With Disney in the middle of dealing with the coronavirus pandemic, is now the right time to buy shares? There is plenty of reason to be optimistic about Disney’s future despite any short-term turmoil in the share price. Let’s take a look at some of the things that Disney has going for it.

Disney is Diversified

Disney is, very broadly speaking, an entertainment company. But when you look closer, it’s much more than that. Disney is a theme park and resort operator, a cruise line, a movie studio, a sports broadcasting leader, and a Netflix-style streaming service.

If the pandemic has demonstrated anything, it’s that this diversification into different sub-industries has made Disney incredibly resilient. While cruise operators and hotels begged the US government for bailouts, Disney paid out a dividend.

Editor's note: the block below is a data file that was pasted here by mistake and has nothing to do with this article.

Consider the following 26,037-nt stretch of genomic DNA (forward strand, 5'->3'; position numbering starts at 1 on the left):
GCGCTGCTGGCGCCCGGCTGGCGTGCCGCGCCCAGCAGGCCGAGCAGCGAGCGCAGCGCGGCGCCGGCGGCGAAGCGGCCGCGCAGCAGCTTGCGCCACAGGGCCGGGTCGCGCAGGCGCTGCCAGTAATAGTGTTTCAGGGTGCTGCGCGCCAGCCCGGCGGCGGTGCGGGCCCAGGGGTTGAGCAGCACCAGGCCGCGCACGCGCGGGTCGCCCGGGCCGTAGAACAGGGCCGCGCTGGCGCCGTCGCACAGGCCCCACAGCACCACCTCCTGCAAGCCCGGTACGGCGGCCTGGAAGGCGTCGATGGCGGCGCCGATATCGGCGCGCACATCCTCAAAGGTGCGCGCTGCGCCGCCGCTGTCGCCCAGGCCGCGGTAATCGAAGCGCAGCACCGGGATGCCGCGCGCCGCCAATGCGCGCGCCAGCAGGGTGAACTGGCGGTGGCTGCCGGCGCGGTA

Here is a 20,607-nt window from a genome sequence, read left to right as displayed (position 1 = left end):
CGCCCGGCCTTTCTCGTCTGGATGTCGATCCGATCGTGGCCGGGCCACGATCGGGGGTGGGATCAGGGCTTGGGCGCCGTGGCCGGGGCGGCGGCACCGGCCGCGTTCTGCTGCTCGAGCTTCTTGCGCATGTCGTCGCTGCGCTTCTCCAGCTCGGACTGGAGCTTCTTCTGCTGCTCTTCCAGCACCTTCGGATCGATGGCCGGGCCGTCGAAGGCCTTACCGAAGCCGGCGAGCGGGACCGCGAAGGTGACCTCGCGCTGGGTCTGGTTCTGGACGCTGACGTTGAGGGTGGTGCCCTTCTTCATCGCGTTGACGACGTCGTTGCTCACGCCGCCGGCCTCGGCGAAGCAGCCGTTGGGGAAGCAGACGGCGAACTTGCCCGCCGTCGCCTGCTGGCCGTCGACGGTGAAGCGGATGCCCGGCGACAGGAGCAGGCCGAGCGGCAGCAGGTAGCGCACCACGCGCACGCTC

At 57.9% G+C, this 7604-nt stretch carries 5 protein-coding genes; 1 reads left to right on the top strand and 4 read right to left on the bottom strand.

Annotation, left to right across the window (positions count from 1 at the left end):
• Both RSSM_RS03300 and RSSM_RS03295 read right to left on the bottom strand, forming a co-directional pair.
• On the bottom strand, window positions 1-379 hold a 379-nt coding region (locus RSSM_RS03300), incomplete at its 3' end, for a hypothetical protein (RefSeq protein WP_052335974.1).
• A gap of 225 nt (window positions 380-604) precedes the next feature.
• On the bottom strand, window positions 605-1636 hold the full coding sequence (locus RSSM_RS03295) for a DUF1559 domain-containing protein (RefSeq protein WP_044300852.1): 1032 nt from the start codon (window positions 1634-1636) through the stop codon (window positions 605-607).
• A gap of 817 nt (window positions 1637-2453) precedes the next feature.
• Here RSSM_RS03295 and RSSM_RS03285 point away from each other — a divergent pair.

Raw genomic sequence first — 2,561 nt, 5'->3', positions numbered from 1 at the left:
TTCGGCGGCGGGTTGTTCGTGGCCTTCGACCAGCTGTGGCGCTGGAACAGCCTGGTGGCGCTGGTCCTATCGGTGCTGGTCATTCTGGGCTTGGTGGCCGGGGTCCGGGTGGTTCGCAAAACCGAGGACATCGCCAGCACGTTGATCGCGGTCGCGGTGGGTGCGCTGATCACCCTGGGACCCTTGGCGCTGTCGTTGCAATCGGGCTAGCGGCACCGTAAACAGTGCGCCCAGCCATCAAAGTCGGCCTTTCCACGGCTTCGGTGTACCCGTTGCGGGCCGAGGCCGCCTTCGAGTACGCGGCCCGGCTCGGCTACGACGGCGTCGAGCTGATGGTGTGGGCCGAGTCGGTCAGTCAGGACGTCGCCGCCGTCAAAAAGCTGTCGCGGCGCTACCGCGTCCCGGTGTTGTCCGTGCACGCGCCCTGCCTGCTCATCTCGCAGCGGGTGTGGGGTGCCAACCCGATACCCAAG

To be sure, the company has sunk quite a bit of capital into maintaining its ships and theme parks, and it recently reported a loss in its third-quarter earnings report. But the fact that such a massive company can float on the merits of a relatively new subscription service speaks to Disney’s ability to handle a crushing financial downturn.

Expect that diversification to pay off in the future. While it may take several years for tourism to fully rebound, Disney has already reopened most of its theme parks in a limited capacity. Disney is such a cultural icon that its resorts could even benefit from increased domestic tourism over the next few years. Meanwhile, the streaming and television broadcasting revenues that Disney brings in should continue to increase.

Disney+ is Here to Stay

Disney+ Subscription Streaming ServiceIt’s hard to understate the importance of Disney+ to the future of the company and its share price. Disney+ is the culmination of years of acquisitions – and more important, it gives Disney a way to draw ongoing revenue from those acquisitions. Disney+ blew past expectations in its first eight months since launch by reaching 60 million subscribers – the benchmark former CEO Bob Iger planned to reach within five years of operation.